Accept their personalities and work with them. Some kids are introverts, some are so extroverted it’s not even funny. Some are naturally born to walk their own wild road. Some are natural conformists and want to please people. It’s not your job to change them, it is your job to teach them and help them within the strengths and weaknesses of their innate personalities.

Model faith if you hope for faith-filled adults. Don’t force faith onto them. Let faith be the foundation of your life, the well-spring of your heart. Talk about Jesus and your life with God all throughout their lives. Don’t forget to talk about your disappointments and doubts, too. Let faith be real. Nurture the sacred of ordinary life.

Lots of affection and warmth. Nurture their little souls. Children need affection and warmth of heart like we need water and sun.

Prayer is your go-to help. Pray all the time. Wisdom comes from above. I’m certainly not saying you shouldn’t read books on parenting or take classes. I think those are super important. I read and gather information like a squirrel gathers nuts. But recognize that God is a companion and friend to spend time with. God cares for your children ever so much and wants to help you raise them. Talk to God about everything. Over time, you’ll notice how you are shaped by a wisdom and peace and sense of overall well-being that doesn’t come from a parenting magazine or even from the affirmation of a friend.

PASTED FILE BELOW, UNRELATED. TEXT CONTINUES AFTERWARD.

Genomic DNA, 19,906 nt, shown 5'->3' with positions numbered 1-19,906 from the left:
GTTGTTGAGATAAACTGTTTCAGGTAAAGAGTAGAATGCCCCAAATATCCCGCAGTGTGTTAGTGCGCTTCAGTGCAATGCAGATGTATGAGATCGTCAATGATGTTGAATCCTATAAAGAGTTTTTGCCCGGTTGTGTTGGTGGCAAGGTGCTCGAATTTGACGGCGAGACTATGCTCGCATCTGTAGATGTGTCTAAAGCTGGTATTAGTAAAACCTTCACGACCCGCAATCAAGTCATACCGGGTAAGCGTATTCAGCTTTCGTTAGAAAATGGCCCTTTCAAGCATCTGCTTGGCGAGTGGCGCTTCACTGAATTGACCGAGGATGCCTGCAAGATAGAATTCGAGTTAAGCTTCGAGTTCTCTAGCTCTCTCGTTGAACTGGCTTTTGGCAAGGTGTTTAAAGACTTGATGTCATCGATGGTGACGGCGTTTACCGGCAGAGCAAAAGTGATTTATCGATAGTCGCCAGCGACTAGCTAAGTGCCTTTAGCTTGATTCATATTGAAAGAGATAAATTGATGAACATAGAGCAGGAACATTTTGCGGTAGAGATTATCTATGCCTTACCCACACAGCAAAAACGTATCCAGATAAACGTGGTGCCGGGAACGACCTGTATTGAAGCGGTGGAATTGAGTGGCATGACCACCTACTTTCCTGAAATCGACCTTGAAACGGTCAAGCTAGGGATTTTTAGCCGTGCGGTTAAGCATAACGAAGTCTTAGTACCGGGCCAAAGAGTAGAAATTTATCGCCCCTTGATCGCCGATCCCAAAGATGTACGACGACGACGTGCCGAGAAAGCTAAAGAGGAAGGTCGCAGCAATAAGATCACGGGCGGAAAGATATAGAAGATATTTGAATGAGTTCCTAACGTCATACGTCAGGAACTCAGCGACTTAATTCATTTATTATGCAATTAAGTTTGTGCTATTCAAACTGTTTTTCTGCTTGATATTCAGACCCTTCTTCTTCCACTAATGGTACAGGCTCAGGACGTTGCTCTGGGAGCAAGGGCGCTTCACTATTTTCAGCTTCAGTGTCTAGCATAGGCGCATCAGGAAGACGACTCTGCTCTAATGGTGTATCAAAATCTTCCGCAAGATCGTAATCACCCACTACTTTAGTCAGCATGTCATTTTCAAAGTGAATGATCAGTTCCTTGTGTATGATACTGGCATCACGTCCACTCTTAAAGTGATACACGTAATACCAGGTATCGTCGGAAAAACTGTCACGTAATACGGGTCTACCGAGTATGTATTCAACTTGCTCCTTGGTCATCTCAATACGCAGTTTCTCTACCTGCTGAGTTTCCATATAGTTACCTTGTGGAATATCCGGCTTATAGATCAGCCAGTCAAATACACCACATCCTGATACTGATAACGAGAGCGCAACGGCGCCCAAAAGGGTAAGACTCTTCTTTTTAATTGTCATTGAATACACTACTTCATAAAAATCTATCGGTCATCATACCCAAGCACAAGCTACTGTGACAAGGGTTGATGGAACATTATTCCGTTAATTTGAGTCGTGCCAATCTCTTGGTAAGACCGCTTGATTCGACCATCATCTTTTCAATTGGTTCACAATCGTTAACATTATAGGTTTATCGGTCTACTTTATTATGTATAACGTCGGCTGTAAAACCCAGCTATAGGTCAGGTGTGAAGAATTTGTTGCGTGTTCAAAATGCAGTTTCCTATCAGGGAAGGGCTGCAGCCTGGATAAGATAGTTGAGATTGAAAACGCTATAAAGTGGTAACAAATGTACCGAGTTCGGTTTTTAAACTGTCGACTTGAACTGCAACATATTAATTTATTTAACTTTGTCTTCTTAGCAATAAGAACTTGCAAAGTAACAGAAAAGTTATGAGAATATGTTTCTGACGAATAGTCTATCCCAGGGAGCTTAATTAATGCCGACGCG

There are so many more lessons I’ve learned on the way, many I’m sure I’ll learn as I start my ascent into the teen years, and there are regrets — things I wish I’d done differently. Oh to turn back time!

Next week, I’ll be writing about some of my regrets. Don’t miss it!

For Conversation and Reflection: How about you? What are some of the things you’ve learned on your parenting journey?

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Tina Osterhouse is passionate about living deeply and authentically. Through fiction, blog posts, and creative essays, she writes about ordinary life and the way God meets us in our everyday circumstances and creatively weaves the sacred into them. She studied ministry and theology at Northwest University, most recently lived on thirty acres in Southern Chile, and finally returned to the Seattle area in June of 2015.


  1. This one is powerful and applicable. Beautifully done, Tina. Excellent insights!

    1. Thank you. xox

  2. What I’ve learned; sage advice passed on to me “pick your battles.” Also, be a parent when they’re young and more of a friend when they’re adults. Boundaries are important. Kids need them. I’ve seen where it’s lacking in other’s children and they seem like they are desperately seeking them.

    1. Oh I like those so much. Yes. Pick your battles. And love the, “Be a friend when they’re adults.” So helpful. And boundaries! That deserves and entire post.

      Much Love,